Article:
Publicly, Angela Merkel is insisting that the strengthened rules must be obeyed. But France is defiant. "We won't cut any more," says its finance minister.
There is speculation in Germany that Berlin is determined to avoid an open clash with Paris. There is talk of reviving the idea of France essentially signing a contract that commits it to taking certain steps (structural reforms) in exchange for greater flexibility over the budget.
The most likely outcome is a murky compromise. That is the Brussels way and Jean-Claude Juncker is unlikely to want an early clash with France.
But this is only part of a wider divide.
The French are suggesting to Berlin that it invests an extra 50bn euros (£40bn; $64bn) over the next three years to increase demand.
The French are openly dismissive of Germany's moves to balance its budget at a time of declining growth. They call it German dogma.
The Italians too are testing the rules of the fiscal pact with a budget which includes tax cuts for workers and firms. Rome is insisting that these steps are covered by the "exceptional circumstances" clause of the pact.
What Paris and Rome want is a relaxation of the budget rules, for Germany to make big investments in its infrastructure, for Europe to boost spending and for the ECB to turn on the monetary taps with quantitative easing.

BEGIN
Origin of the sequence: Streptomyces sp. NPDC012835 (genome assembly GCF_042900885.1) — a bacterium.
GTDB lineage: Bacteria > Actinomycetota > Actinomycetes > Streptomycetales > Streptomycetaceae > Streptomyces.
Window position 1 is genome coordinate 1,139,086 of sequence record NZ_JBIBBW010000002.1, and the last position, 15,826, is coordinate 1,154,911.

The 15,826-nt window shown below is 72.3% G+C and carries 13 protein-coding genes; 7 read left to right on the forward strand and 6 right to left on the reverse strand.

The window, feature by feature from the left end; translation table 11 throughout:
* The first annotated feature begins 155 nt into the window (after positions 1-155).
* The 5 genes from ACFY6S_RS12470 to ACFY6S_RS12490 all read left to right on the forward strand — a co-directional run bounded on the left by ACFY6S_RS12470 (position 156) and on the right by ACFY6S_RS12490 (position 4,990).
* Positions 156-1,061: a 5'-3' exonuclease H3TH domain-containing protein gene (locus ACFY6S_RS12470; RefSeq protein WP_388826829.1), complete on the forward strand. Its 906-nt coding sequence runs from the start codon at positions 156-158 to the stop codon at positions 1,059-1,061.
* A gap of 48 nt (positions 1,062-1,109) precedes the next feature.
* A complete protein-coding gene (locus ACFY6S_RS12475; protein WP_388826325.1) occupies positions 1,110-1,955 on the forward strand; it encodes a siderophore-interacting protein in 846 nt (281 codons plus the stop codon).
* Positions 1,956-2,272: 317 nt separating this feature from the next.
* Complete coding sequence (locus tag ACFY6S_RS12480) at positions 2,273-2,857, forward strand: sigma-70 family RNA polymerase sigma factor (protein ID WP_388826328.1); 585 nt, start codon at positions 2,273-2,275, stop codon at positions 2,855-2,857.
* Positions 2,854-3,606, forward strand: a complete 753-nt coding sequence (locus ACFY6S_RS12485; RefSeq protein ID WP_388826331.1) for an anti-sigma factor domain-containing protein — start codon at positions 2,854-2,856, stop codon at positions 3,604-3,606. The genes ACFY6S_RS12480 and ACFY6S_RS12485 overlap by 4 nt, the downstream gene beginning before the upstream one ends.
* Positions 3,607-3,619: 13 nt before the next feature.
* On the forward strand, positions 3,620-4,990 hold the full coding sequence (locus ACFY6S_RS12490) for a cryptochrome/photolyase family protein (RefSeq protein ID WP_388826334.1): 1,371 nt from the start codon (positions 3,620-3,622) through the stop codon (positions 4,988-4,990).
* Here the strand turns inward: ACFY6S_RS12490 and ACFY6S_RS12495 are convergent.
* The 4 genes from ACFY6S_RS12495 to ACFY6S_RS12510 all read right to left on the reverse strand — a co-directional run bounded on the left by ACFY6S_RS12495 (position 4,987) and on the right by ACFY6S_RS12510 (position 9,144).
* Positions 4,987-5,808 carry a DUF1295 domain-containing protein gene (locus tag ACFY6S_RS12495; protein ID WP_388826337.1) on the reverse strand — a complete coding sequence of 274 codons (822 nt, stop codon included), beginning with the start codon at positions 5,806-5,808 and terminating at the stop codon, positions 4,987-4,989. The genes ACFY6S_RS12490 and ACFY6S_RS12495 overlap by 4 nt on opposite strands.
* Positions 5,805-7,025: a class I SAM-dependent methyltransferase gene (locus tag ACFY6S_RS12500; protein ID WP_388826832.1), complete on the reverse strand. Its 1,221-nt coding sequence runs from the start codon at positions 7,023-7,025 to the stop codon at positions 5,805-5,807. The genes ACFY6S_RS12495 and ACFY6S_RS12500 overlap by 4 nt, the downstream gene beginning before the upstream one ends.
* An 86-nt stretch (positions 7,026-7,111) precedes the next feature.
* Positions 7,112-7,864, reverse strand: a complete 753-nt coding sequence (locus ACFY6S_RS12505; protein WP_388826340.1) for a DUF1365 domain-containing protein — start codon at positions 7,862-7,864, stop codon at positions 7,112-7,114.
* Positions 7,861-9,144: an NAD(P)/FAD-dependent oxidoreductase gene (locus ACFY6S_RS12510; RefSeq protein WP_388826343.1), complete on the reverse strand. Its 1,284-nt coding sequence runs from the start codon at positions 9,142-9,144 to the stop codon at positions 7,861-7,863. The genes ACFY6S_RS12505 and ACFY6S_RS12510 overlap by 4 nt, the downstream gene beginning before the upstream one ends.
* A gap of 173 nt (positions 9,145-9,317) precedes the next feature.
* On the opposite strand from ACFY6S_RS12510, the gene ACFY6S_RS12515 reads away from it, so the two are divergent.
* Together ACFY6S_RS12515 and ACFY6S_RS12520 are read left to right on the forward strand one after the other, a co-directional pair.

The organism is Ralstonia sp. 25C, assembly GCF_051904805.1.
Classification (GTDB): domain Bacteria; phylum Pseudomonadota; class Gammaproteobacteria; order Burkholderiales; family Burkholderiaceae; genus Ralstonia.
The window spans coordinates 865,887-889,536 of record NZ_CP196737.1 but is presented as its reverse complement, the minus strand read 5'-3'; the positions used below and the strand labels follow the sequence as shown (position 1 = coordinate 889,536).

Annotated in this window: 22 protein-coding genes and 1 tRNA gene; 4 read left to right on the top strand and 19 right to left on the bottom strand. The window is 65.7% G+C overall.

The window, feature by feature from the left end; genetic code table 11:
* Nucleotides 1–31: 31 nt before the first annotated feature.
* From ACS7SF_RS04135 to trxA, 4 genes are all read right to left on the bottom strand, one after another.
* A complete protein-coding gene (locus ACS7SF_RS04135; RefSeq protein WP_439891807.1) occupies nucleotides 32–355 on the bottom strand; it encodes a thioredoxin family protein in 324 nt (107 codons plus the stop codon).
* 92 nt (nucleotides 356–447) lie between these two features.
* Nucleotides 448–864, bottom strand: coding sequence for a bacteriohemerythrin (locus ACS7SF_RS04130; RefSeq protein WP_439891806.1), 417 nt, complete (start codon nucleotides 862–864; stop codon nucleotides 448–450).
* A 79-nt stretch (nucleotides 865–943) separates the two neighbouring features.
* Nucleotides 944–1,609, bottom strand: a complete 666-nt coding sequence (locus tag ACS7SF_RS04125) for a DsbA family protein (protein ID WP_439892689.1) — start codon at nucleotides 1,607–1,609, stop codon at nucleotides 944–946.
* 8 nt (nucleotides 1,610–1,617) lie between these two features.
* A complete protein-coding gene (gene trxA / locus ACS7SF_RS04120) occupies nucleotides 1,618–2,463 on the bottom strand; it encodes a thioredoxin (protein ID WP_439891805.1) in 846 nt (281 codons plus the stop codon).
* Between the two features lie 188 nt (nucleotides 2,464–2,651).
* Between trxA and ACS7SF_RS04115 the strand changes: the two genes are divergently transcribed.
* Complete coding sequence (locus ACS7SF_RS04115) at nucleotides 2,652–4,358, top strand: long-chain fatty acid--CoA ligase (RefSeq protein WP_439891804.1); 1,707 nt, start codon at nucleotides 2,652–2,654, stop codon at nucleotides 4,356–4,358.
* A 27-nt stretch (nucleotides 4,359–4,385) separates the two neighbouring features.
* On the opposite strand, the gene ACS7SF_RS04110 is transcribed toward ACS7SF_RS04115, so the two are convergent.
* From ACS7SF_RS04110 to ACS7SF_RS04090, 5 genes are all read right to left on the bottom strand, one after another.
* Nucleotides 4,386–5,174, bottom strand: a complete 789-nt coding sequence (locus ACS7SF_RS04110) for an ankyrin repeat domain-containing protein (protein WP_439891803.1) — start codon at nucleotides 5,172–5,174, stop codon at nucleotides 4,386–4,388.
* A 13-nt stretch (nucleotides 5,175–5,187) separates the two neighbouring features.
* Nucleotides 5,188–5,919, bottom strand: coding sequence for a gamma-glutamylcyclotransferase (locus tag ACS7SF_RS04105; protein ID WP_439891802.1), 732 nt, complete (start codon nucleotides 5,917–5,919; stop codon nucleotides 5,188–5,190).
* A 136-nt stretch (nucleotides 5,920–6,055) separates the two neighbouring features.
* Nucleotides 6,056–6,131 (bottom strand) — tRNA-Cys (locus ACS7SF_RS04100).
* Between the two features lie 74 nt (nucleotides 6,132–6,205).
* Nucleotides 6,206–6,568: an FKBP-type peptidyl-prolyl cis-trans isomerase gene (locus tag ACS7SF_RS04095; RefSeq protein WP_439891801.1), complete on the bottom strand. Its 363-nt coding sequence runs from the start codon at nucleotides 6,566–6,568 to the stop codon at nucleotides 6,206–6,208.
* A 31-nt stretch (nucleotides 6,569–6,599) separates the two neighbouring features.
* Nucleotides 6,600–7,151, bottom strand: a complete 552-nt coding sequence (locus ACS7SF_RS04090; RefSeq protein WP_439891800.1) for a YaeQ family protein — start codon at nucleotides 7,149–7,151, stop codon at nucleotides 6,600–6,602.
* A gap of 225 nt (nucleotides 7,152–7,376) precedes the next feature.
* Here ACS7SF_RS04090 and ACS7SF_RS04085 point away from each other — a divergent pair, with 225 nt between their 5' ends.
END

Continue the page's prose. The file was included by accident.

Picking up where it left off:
What you hear in Berlin is that France and Italy need to move beyond talking about freeing up the labour market and to implement much-needed reforms.
If the great divide widens and Germany digs in its heels then much is at risk.
Simon Tilford from the Centre for European Reform says: "This is a recipe for stagnation, deflation and political populism in France and Italy. It may culminate in a breakdown in relations between Germany and these countries and could even lead to a eurozone break-up."
Germany and France have demonstrated during this crisis that when the eurozone is at risk they compromise.
But there is a fundamental issue here; whether France will be allowed to ignore the rules that were introduced to safeguard the single currency.